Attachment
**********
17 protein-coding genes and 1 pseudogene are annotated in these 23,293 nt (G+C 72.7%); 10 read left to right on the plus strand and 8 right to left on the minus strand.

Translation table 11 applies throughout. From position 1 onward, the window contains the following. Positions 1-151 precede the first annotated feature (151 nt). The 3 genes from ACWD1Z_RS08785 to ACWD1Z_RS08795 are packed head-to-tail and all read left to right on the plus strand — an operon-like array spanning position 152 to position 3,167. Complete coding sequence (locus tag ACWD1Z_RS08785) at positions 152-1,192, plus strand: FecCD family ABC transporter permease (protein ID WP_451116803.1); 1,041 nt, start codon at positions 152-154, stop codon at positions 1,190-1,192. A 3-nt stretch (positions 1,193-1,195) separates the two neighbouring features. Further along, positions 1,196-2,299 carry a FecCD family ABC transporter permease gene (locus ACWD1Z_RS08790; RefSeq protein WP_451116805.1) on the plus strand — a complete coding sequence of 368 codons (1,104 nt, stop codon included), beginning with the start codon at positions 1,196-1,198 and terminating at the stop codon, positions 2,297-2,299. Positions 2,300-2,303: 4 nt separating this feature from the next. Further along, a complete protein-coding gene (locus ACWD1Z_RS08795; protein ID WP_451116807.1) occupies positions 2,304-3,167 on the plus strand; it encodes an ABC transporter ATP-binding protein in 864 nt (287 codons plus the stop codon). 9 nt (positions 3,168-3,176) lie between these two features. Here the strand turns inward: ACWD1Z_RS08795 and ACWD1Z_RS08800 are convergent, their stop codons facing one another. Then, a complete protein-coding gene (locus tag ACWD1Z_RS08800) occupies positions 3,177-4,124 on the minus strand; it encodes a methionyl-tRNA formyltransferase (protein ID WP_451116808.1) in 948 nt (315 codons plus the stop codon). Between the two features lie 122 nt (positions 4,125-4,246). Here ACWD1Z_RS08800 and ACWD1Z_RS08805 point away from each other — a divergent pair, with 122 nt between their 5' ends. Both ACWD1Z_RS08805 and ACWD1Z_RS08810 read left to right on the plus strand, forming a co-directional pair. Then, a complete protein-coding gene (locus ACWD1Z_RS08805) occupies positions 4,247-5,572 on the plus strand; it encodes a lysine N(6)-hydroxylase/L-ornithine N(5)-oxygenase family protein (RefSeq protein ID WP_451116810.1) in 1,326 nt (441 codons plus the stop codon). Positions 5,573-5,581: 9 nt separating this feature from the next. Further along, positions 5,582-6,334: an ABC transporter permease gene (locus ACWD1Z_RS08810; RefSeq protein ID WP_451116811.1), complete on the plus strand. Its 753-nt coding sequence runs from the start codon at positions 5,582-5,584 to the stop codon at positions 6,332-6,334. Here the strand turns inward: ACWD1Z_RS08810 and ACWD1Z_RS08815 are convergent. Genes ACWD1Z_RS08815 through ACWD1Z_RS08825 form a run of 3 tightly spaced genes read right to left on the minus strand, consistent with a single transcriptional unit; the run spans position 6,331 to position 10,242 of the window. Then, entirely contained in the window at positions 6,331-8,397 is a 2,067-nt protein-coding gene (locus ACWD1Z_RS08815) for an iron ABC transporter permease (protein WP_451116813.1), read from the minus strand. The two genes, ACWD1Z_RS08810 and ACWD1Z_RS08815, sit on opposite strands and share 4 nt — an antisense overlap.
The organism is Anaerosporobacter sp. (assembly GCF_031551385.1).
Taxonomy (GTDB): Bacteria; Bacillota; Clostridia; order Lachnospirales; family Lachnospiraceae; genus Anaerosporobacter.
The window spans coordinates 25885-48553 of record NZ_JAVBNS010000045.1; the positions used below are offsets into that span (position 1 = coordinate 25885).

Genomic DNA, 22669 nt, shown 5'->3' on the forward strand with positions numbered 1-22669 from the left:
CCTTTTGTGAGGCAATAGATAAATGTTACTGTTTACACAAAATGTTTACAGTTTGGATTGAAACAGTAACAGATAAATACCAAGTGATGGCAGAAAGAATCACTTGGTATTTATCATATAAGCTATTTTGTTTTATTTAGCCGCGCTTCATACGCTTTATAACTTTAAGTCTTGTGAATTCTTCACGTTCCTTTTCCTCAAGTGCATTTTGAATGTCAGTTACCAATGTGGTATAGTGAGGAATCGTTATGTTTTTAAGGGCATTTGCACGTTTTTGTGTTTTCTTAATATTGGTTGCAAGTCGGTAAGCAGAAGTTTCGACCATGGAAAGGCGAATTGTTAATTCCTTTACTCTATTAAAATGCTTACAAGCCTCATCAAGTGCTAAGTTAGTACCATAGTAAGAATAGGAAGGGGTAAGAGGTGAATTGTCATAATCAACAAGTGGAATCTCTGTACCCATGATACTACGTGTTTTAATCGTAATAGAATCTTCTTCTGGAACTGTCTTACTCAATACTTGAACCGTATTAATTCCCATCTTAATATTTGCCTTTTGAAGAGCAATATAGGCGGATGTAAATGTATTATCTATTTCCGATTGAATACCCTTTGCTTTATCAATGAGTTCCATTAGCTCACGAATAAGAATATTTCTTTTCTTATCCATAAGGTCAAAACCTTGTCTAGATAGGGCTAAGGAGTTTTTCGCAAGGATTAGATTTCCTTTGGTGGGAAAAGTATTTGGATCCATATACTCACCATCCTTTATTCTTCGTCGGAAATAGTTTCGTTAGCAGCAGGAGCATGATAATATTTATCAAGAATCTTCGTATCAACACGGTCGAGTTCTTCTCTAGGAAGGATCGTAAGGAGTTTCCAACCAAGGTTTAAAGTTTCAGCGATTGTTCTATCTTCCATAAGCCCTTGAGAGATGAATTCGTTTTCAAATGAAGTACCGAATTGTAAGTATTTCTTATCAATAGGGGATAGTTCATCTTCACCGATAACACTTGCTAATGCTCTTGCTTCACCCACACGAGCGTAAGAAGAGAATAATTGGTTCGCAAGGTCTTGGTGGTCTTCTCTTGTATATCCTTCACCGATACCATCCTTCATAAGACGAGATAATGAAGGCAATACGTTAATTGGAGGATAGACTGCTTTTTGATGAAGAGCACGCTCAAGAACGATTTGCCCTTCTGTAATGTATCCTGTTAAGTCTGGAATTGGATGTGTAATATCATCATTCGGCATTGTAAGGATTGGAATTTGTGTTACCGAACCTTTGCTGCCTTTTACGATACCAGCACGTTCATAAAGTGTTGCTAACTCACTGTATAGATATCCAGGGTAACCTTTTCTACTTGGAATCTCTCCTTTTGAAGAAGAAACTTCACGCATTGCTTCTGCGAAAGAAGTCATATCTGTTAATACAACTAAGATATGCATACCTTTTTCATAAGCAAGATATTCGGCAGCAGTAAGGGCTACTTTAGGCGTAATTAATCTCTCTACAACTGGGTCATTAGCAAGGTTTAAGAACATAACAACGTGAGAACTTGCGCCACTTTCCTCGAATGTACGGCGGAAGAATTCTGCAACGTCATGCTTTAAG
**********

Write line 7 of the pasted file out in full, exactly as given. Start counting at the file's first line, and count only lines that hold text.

CCTTTTGTGAGGCAATAGATAAATGTTACTGTTTACACAAAATGTTTACAGTTTGGATTGAAACAGTAACAGATAAATACCAAGTGATGGCAGAAAGAATCACTTGGTATTTATCATATAAGCTATTTTGTTTTATTTAGCCGCGCTTCATACGCTTTATAACTTTAAGTCTTGTGAATTCTTCACGTTCCTTTTCCTCAAGTGCATTTTGAATGTCAGTTACCAATGTGGTATAGTGAGGAATCGTTATGTTTTTAAGGGCATTTGCACGTTTTTGTGTTTTCTTAATATTGGTTGCAAGTCGGTAAGCAGAAGTTTCGACCATGGAAAGGCGAATTGTTAATTCCTTTACTCTATTAAAATGCTTACAAGCCTCATCAAGTGCTAAGTTAGTACCATAGTAAGAATAGGAAGGGGTAAGAGGTGAATTGTCATAATCAACAAGTGGAATCTCTGTACCCATGATACTACGTGTTTTAATCGTAATAGAATCTTCTTCTGGAACTGTCTTACTCAATACTTGAACCGTATTAATTCCCATCTTAATATTTGCCTTTTGAAGAGCAATATAGGCGGATGTAAATGTATTATCTATTTCCGATTGAATACCCTTTGCTTTATCAATGAGTTCCATTAGCTCACGAATAAGAATATTTCTTTTCTTATCCATAAGGTCAAAACCTTGTCTAGATAGGGCTAAGGAGTTTTTCGCAAGGATTAGATTTCCTTTGGTGGGAAAAGTATTTGGATCCATATACTCACCATCCTTTATTCTTCGTCGGAAATAGTTTCGTTAGCAGCAGGAGCATGATAATATTTATCAAGAATCTTCGTATCAACACGGTCGAGTTCTTCTCTAGGAAGGATCGTAAGGAGTTTCCAACCAAGGTTTAAAGTTTCAGCGATTGTTCTATCTTCCATAAGCCCTTGAGAGATGAATTCGTTTTCAAATGAAGTACCGAATTGTAAGTATTTCTTATCAATAGGGGATAGTTCATCTTCACCGATAACACTTGCTAATGCTCTTGCTTCACCCACACGAGCGTAAGAAGAGAATAATTGGTTCGCAAGGTCTTGGTGGTCTTCTCTTGTATATCCTTCACCGATACCATCCTTCATAAGACGAGATAATGAAGGCAATACGTTAATTGGAGGATAGACTGCTTTTTGATGAAGAGCACGCTCAAGAACGATTTGCCCTTCTGTAATGTATCCTGTTAAGTCTGGAATTGGATGTGTAATATCATCATTCGGCATTGTAAGGATTGGAATTTGTGTTACCGAACCTTTGCTGCCTTTTACGATACCAGCACGTTCATAAAGTGTTGCTAACTCACTGTATAGATATCCAGGGTAACCTTTTCTACTTGGAATCTCTCCTTTTGAAGAAGAAACTTCACGCATTGCTTCTGCGAAAGAAGTCATATCTGTTAATACAACTAAGATATGCATACCTTTTTCATAAGCAAGATATTCGGCAGCAGTAAGGGCTACTTTAGGCGTAATTAATCTCTCTACAACTGGGTCATTAGCAAGGTTTAAGAACATAACAACGTGAGAACTTGCGCCACTTTCCTCGAATGTACGGCGGAAGAATTCTGCAACGTCATGCTTTAAG